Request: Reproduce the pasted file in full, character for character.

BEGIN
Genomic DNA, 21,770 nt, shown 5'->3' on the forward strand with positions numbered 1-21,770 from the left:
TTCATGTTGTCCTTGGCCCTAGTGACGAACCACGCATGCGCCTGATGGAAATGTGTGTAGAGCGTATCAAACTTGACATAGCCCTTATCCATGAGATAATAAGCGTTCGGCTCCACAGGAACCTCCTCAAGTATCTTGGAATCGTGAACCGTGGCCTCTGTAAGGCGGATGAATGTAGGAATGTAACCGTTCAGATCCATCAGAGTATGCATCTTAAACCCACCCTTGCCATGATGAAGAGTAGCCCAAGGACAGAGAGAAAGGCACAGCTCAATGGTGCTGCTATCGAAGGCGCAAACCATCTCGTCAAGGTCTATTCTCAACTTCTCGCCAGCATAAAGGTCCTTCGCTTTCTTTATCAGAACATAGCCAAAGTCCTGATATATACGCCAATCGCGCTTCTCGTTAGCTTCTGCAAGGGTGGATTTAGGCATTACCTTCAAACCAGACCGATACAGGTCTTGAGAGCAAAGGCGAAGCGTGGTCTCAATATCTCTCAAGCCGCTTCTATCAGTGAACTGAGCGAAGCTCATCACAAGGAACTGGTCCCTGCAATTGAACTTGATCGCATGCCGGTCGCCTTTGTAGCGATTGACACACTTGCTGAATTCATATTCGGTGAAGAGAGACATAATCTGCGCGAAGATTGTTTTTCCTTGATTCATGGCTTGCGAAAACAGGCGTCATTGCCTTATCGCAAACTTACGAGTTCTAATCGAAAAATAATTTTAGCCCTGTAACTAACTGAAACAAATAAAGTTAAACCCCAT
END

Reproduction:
Genomic DNA, 21,770 nt, shown 5'->3' on the forward strand with positions numbered 1-21,770 from the left:
TTCATGTTGTCCTTGGCCCTAGTGACGAACCACGCATGCGCCTGATGGAAATGTGTGTAGAGCGTATCAAACTTGACATAGCCCTTATCCATGAGATAATAAGCGTTCGGCTCCACAGGAACCTCCTCAAGTATCTTGGAATCGTGAACCGTGGCCTCTGTAAGGCGGATGAATGTAGGAATGTAACCGTTCAGATCCATCAGAGTATGCATCTTAAACCCACCCTTGCCATGATGAAGAGTAGCCCAAGGACAGAGAGAAAGGCACAGCTCAATGGTGCTGCTATCGAAGGCGCAAACCATCTCGTCAAGGTCTATTCTCAACTTCTCGCCAGCATAAAGGTCCTTCGCTTTCTTTATCAGAACATAGCCAAAGTCCTGATATATACGCCAATCGCGCTTCTCGTTAGCTTCTGCAAGGGTGGATTTAGGCATTACCTTCAAACCAGACCGATACAGGTCTTGAGAGCAAAGGCGAAGCGTGGTCTCAATATCTCTCAAGCCGCTTCTATCAGTGAACTGAGCGAAGCTCATCACAAGGAACTGGTCCCTGCAATTGAACTTGATCGCATGCCGGTCGCCTTTGTAGCGATTGACACACTTGCTGAATTCATATTCGGTGAAGAGAGACATAATCTGCGCGAAGATTGTTTTTCCTTGATTCATGGCTTGCGAAAACAGGCGTCATTGCCTTATCGCAAACTTACGAGTTCTAATCGAAAAATAATTTTAGCCCTGTAACTAACTGAAACAAATAAAGTTAAACCCCAT